Just a couple of photos of yesterday morning’s glorious display of Cirrus (OK, “uncinus”) clouds, those high, icy white ones that were so fantastic enhanncing the desert and Catalina mountain background, taken from on top of a horse.
As you know by now, those Cirrus clouds are composed of tiny ice crystals, but, as tiny as they are, they are generally far larger than droplets in clouds. So, when ice clouds form, they are essentially precipitating clouds. Those ice crystals are too heavy to stay aloft and the larger ones settle out producing these extremely fine, delicate strands. Sometimes those trails extend thousands of feet below the “head” of the cloud where they were generated, and as they fall, go into regions where the wind is slightly different in velocity and direction, and so you get interesting twists and turns.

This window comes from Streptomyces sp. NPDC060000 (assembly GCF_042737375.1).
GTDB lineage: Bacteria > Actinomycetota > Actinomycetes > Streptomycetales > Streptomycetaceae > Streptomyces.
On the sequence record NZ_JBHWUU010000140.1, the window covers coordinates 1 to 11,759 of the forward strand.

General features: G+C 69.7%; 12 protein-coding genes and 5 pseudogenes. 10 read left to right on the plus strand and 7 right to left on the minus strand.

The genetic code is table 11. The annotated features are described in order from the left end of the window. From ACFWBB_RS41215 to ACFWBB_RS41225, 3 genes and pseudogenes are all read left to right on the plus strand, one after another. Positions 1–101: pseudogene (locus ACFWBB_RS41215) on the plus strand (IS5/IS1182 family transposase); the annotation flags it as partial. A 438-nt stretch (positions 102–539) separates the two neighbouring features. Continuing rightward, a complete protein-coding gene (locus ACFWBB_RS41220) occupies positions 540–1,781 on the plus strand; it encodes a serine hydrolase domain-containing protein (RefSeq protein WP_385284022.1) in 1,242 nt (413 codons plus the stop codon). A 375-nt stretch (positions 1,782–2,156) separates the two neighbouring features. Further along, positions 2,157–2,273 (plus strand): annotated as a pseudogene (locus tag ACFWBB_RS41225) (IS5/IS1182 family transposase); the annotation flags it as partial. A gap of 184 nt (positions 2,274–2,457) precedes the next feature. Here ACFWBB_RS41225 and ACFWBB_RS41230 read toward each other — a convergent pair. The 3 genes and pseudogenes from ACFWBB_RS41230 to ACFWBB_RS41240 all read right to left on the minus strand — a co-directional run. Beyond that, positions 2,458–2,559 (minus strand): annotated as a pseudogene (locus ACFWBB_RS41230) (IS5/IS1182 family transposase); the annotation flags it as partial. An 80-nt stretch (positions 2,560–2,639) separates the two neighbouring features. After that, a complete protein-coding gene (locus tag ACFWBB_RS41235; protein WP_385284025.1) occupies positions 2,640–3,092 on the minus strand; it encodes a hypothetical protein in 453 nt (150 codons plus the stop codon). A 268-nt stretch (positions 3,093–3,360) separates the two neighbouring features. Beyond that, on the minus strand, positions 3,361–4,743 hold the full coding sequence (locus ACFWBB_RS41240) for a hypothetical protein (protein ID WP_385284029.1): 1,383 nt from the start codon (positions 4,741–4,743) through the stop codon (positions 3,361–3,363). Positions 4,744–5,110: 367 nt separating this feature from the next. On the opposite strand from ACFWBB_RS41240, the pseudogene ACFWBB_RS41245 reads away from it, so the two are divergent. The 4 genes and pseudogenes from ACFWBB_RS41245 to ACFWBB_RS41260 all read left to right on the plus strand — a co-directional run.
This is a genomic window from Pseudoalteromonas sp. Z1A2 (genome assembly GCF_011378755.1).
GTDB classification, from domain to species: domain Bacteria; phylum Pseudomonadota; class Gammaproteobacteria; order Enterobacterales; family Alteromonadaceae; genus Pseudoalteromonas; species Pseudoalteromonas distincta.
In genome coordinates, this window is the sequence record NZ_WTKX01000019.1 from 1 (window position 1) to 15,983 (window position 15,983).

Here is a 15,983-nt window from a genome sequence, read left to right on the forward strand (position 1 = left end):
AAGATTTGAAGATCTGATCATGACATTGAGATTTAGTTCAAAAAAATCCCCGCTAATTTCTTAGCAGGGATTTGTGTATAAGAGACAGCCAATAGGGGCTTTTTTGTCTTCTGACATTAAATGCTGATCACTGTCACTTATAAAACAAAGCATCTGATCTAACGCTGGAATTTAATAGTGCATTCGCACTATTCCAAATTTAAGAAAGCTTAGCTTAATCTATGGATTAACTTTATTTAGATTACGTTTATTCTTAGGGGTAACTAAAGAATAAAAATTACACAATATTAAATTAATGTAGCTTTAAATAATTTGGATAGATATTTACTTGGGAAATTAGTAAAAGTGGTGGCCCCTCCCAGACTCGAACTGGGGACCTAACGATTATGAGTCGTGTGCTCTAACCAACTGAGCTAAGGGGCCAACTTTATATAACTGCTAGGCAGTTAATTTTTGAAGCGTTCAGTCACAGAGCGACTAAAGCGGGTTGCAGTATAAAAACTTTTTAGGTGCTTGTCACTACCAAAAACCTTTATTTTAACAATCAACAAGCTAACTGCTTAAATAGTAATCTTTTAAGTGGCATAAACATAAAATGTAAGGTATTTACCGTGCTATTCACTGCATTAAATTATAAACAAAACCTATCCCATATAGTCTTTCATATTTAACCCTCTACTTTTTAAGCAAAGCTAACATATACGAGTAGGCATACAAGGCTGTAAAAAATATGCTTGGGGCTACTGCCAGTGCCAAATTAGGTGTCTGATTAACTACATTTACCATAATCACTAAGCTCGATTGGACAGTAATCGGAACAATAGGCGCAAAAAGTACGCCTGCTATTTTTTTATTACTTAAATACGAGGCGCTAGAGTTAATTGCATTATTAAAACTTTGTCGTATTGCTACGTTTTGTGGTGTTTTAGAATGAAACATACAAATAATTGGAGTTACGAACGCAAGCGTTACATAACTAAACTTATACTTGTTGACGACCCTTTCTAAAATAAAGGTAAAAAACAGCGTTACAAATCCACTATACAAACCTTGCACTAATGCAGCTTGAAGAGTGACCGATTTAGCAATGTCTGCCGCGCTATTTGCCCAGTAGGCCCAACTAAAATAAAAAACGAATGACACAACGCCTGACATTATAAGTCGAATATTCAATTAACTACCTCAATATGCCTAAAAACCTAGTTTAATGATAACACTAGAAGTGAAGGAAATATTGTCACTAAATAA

If you could fly up there, you would find tiny snowstorms of simple ice crystals shaped like little bullets (a crystal type), triangular prisms, stubby columns, or plates, crystals that would sparkle as they went buy and showed their pristine faces to the sun. Seen’em do that many times when with the U of WA and their flight research program. They look like daytime shooting stars, or fairy dust, as they rush by the pilot’s window, and also where I was, viewing from a dome atop the fuselage of our various aircraft. You would not know you were in a “cloud” except for those displays.
The last photo is of a droplet cloud, Cirrocumulus, composed of extra tiny cloudlets. It was a higher altitude one, pretty cold up there, maybe -30 C. Went off the “screen” before it may have crystalized into a Cirrus cloud many do. I thought it was a nice view, taken on the Canyon Loop Trail near Green Rock yesterday.